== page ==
The Cigar Galaxy or the M82 is well-known for its surprising speed in creating new stars. In the Cigar Galaxy, the stars are being born almost 10 times quicker than our own galaxy. The researchers are using the data gathered from the Stratospheric Observatory for Infrared Astronomy to study the Cigar Galaxy in detail.
For the first time, Scientists have detected that the galactic wind that flows from the center of the Cigar Galaxy is allied along a magnetic field. The scientists also observed that this galactic wind transports a very huge mass of dust and gas, which is equal to the mass of about 60 million Suns. Enrique Lopez-Rodriguez, from the Stratospheric Observatory for Infrared Astronomy, stated that the space between the galaxies is not vacant and it contains both dust and gas which are responsible for forming stars and galaxies. Based on this finding, researchers now have a better knowledge of how the matter runs away from within the galaxies over time. The Cigar Galaxy is considered as a classic example of a starburst galaxy. A starburst galaxy is the one capable of forming an astonishing number of new stars when compared to the other galaxies. The cigar Galaxy also has very powerful winds carrying dust and gas into intergalactic space.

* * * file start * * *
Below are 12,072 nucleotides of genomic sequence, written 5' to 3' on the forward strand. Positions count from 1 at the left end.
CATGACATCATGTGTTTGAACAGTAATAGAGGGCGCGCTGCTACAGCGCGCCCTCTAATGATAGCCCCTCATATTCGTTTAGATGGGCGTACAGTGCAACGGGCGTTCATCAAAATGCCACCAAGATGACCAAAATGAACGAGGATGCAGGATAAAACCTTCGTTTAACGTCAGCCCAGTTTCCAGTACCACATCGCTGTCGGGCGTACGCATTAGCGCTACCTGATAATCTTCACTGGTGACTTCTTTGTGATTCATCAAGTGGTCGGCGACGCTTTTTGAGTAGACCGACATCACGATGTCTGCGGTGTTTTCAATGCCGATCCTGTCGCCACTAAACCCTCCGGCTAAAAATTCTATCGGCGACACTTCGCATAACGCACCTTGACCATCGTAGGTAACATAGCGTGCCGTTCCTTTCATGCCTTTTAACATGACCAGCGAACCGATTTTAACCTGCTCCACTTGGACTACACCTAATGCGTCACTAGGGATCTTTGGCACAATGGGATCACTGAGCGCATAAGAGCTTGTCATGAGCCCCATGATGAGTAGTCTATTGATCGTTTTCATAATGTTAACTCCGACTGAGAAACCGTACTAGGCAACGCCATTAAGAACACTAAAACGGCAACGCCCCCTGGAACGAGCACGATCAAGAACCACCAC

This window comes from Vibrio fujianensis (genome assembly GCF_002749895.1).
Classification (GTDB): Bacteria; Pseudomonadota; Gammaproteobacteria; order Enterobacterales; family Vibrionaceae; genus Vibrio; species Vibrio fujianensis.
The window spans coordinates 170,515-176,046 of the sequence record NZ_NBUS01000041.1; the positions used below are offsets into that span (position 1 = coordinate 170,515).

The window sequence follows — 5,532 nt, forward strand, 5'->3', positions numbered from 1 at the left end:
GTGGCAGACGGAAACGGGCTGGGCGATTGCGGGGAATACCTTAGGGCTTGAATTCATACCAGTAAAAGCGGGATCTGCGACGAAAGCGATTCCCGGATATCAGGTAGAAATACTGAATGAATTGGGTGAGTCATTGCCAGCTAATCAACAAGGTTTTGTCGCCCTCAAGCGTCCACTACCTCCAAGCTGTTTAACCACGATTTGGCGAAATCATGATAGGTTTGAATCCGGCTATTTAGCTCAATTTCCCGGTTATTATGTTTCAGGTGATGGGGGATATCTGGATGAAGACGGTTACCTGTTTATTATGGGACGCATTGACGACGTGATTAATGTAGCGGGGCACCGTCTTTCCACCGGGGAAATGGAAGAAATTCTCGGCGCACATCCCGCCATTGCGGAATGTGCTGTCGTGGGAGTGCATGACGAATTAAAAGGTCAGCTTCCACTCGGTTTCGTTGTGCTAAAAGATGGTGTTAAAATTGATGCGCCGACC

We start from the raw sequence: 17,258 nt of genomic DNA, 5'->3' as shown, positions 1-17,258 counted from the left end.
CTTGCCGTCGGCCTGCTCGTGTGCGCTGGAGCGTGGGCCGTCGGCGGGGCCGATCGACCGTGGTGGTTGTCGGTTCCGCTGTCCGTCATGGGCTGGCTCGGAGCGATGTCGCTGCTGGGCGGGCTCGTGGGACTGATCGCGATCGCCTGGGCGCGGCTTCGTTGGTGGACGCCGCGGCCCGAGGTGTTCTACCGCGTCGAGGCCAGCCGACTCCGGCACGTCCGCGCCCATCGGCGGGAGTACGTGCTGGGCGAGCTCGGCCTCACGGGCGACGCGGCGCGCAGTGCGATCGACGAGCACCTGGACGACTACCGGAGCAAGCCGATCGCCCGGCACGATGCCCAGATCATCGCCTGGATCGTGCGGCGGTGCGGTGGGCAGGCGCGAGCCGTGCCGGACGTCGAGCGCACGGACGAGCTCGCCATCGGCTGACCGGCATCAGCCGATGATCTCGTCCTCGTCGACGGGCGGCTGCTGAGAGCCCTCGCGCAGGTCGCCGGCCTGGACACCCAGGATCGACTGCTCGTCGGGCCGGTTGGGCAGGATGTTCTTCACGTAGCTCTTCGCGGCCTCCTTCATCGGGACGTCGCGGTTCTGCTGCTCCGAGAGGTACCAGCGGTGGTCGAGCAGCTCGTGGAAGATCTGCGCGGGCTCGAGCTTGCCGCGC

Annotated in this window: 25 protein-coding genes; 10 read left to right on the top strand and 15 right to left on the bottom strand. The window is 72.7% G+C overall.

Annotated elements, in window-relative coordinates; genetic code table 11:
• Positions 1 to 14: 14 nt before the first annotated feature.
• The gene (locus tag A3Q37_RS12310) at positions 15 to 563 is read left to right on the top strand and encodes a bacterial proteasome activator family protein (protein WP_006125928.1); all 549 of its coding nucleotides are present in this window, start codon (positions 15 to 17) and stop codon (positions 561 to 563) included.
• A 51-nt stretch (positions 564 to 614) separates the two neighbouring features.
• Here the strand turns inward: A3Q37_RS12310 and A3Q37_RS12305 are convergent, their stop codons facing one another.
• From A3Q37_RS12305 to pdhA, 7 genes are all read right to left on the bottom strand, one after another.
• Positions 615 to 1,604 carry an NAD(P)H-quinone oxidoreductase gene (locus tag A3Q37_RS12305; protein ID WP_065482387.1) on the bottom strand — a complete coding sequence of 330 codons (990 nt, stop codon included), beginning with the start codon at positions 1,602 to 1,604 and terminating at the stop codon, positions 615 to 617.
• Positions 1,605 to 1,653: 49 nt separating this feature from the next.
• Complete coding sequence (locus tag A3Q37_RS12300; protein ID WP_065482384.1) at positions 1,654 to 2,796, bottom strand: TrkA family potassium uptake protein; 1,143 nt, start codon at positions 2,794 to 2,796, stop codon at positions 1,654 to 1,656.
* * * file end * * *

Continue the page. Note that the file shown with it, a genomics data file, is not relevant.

Long back, Astrophysicists have theorized that these galactic winds also drag the magnetic field of the galaxy in the direction it flows, but there has been no observational proof. The scientists have used the Stratospheric Observatory for Infrared Astronomy and found that the wind blowing from the Cigar Galaxy carries a massive amount of dust and gas into the intergalactic medium along with the dragging of the magnetic field, making it perpendicular to the galactic disc. The recent study says that magnetic field drags more than 2,000 light-years across due to the galactic winds.